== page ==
Black Lives Matter Rallies held across Australia braving virus spread
Thousands of Australians on Saturday protested to express their solidarity with the Black Lives Matter rally.
Sydney: Thousands of Australians on Saturday protested to express their solidarity with the Black Lives Matter rally.
According to a BBC report, the protests took place defying warnings by officials over the pandemic. The rallies raised voice against police brutalities on the country’s Aboriginal communities in the backdrop of African American George Floyd’s death in police custody.
In Sydney, some rally organisers were penalised for violating health rules following a ban on the protest was withdrawn minutes before the demonstrations. The organisers challenged the ban in the state court of appeal, which overruled the ban minutes before the rally was to begin.
Around 5,000 protestors were allowed to protest. As per the government directives, over 10 people would not be allowed to gather. Protests were also held in Melbourne, Adelaide, Brisbane, Hobart and elsewhere.
Black Lives Matter protests in Berlin, London, Paris and Sydney today (clockwise) pic.twitter.com/sekN4ePLHJ— redfish (@redfishstream) June 6, 2020
The rallies were staged peacefully. No untoward incident was reported. The report quoted the police saying that tension prevailed at Sydney's Central Station in the evening, where cops had to use pepper spray. There were 20,000 protesters but only three were held.
Protestors were holding placards with slogans “I can't breathe” reminding the last words uttered by Floyd. Another banner said: “Same story, different soil”. Observers said they did not recall having witnessed such massive protest in the recent past. This indicated the robust support for the cause of the indigenous Australians.
The BBC report stated that the Aboriginal people are among the most imprisoned across the globe in comparison to the percentage of their population, which is mere 3% of the country. However, they comprise 30% of jail inmates. This has been the situation for decades. It has actually worsened. However, the issue has got the limelight now.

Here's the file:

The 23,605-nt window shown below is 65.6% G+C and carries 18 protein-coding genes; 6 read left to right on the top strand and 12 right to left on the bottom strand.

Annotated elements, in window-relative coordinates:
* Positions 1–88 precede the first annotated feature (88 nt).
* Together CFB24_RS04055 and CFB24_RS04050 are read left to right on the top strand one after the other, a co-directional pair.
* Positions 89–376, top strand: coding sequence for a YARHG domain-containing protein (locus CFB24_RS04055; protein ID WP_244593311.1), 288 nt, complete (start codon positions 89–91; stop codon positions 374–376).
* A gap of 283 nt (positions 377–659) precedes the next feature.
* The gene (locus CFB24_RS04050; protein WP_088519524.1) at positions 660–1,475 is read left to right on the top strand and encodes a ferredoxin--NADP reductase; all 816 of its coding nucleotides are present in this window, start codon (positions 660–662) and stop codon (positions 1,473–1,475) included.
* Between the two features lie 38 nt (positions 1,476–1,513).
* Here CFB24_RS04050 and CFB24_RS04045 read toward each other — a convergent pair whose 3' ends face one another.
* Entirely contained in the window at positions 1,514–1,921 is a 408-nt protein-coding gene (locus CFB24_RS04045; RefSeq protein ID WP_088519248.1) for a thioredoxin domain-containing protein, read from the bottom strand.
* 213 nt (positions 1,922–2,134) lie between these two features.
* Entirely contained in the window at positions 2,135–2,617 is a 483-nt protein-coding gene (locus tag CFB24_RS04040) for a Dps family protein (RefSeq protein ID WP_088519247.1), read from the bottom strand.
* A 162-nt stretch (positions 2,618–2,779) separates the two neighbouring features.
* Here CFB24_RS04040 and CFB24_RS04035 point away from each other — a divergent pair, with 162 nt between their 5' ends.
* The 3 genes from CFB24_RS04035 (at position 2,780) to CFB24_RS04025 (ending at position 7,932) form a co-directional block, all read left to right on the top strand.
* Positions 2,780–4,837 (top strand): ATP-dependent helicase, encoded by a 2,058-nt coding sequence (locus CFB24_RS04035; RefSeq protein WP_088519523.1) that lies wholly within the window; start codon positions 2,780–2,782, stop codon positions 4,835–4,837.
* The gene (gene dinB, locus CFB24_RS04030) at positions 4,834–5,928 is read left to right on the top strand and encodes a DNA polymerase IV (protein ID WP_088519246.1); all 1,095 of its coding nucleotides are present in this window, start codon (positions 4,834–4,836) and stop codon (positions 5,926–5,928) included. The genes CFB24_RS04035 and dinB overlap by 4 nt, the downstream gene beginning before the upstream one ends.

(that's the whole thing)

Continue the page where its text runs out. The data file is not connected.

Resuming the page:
Protestors across the country were asked to apply sanitisers on their hands and follow social distancing. Most demonstrators wore masks, but could not observe social distancing. The Victoria police announced penalties amounting to USD 1,150 each on the organisers for violating health rules.
Protesters raised slogans: “Always was, always will be Aboriginal land” and “Too many coppers not enough justice”. Leon Saunders, an elderly protestor, said: “The raw deal Aborigines have been getting in this country for my lifetime and many lifetimes before that is just not right.
“We can look at America and say what terrible things are happening over there but right here on our home soil, there are just as bad things happening and they need to be improved,” said another protestor.
An investigation conducted in 1991 had found 99 custodial deaths of Aboriginal people. However, a study carried out by Guardian revealed 432 such deaths since then. Police officers have never been prosecuted for the custodial death of an Aboriginal person.
Two German tourists fined for swimming in Venice’s Grand Canal
A CNN report from Venice, Italy stated that two German tourists on Friday had to pay a fine of $790 for swimming in the Grand Canal. Later, they were asked to leave the city.
The report quoted a police spokesperson as saying: “It happened Wednesday afternoon around 3 pm local time. The two men undressed near the Rialto bridge, leaving their clothes there. They jumped into the water and swam, crossing the Grand Canal.”
Venice is famous for its network of canals. The Grand Canal is among the most popular tourist destinations. The police said the penalty imposed on the two tourists was not on account of restrictions during the epidemic.